Cut the cost of cramming

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Cut the cost of cramming

The Korean government has introduced a strong policy in an attempt to control the unreasonably expensive fees charged by cram schools. With the new policy, the tuition rates for all such schools will be posted on the Internet for everyone to see starting next year. Fees for teaching materials and supplementary lessons also have to be included in the total tuition. If the institutes make false reports, they will be severely punished.

In addition, when students or their parents pay the fees, each institute is required to issue a receipt, in an effort to prevent tax evasion. This is a step in the right direction. The policy shows that the government intends to put a stop to overly expensive tuition.

In Korea, many parents of students are struggling under the weight of high academy tuitions. Even if they must sacrifice in other areas, they don’t try to cut down on education expenditures. Such are typical Korean parents.

The numbers explain the true nature of Korean parents. According to the Bank of Korea, in the first half of the year, each family’s total spending decreased due to the economic slump, but educational expenses still exceeded 15 trillion won. That represents a 9.1 percent increase over last year’s first half. In addition, 6.2 percent of each family’s total spending was on education.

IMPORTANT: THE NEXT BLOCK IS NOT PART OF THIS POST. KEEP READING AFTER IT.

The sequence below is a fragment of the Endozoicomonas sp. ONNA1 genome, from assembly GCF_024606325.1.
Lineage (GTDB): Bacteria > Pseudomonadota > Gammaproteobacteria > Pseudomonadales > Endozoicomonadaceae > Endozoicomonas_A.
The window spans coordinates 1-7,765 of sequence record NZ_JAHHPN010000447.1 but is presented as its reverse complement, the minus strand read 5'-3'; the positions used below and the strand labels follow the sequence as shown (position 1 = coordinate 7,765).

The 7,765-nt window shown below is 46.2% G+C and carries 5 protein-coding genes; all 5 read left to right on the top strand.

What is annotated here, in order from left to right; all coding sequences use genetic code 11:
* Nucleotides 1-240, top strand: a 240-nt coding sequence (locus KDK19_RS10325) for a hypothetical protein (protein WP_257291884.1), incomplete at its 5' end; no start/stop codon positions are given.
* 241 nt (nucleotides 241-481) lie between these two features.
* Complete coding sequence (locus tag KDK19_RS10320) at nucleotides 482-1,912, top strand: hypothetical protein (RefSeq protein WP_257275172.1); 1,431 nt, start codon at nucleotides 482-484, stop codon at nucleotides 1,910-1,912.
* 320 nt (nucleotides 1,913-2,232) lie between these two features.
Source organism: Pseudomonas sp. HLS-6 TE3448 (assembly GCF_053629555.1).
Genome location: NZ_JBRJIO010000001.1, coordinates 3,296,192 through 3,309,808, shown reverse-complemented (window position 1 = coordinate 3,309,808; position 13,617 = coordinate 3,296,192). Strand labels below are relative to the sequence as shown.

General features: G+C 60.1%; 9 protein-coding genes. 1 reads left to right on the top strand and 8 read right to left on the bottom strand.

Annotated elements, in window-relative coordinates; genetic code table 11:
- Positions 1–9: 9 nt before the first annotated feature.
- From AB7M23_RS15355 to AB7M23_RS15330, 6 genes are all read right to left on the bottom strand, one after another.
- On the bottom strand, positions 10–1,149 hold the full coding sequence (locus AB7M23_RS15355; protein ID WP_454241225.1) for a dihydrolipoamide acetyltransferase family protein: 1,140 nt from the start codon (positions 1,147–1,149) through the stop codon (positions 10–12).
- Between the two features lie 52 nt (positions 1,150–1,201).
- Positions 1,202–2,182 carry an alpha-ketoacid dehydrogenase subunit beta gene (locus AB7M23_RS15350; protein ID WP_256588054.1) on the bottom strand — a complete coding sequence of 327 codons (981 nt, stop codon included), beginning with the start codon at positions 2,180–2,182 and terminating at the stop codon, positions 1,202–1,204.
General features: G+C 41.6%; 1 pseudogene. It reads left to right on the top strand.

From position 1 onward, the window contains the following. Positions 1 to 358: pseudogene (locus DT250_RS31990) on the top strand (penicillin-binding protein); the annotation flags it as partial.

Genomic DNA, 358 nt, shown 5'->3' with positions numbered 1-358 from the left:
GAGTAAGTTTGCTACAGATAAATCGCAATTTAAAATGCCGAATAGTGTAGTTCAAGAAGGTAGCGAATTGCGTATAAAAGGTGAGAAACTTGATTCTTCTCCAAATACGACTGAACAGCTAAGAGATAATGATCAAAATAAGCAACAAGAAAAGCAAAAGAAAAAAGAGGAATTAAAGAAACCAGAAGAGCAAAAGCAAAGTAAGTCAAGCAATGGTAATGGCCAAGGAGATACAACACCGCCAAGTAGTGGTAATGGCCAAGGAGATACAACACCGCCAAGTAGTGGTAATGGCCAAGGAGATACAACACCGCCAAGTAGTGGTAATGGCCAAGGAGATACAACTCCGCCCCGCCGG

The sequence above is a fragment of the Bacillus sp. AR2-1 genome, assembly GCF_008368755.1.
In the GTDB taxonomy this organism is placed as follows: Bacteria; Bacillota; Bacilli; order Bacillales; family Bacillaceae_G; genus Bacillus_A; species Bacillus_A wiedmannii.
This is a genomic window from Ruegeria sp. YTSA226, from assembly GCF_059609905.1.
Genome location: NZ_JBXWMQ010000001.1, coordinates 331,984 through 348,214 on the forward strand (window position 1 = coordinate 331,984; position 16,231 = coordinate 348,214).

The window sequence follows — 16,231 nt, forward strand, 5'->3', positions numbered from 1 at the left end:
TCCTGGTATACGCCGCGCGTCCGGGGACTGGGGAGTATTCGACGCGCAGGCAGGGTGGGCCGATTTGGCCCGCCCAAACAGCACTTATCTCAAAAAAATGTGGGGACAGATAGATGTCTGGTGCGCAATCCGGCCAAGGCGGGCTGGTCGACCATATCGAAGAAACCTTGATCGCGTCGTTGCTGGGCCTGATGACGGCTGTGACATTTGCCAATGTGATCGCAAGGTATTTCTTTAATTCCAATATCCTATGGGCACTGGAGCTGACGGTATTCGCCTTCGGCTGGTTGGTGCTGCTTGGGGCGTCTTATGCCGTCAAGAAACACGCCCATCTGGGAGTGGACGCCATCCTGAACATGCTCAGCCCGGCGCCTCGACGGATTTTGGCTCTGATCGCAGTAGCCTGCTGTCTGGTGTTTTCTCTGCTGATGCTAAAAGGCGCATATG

As the global economic crisis continues, we can’t be sure how long parents must endure the heavy cost of education. People can’t give up eating due to education fees.

So this policy should immediately provide satisfactory results. If all goes well, the tuition for cram schools will fall.

Similar plans proved to be nothing but a bluff during past administrations. But this time, the policy should produce real results.

The education authorities and other government offices - such as the Ministry of Justice, the National Police Agency, the National Tax Service and the Fair Trade Commission - all have to work together. Parents are counting on the help of the government.

We know that improving the quality of public education is a fundamental measure in reducing the expenses caused by private education. The government should do its best to change the overall perception that cram schools are necessary by making parents feel comfortable with public education. They should reform the system so that sending a child to a public school is sufficient. The government must not give up on this issue, because school expenses are too much of a burden in Korea.

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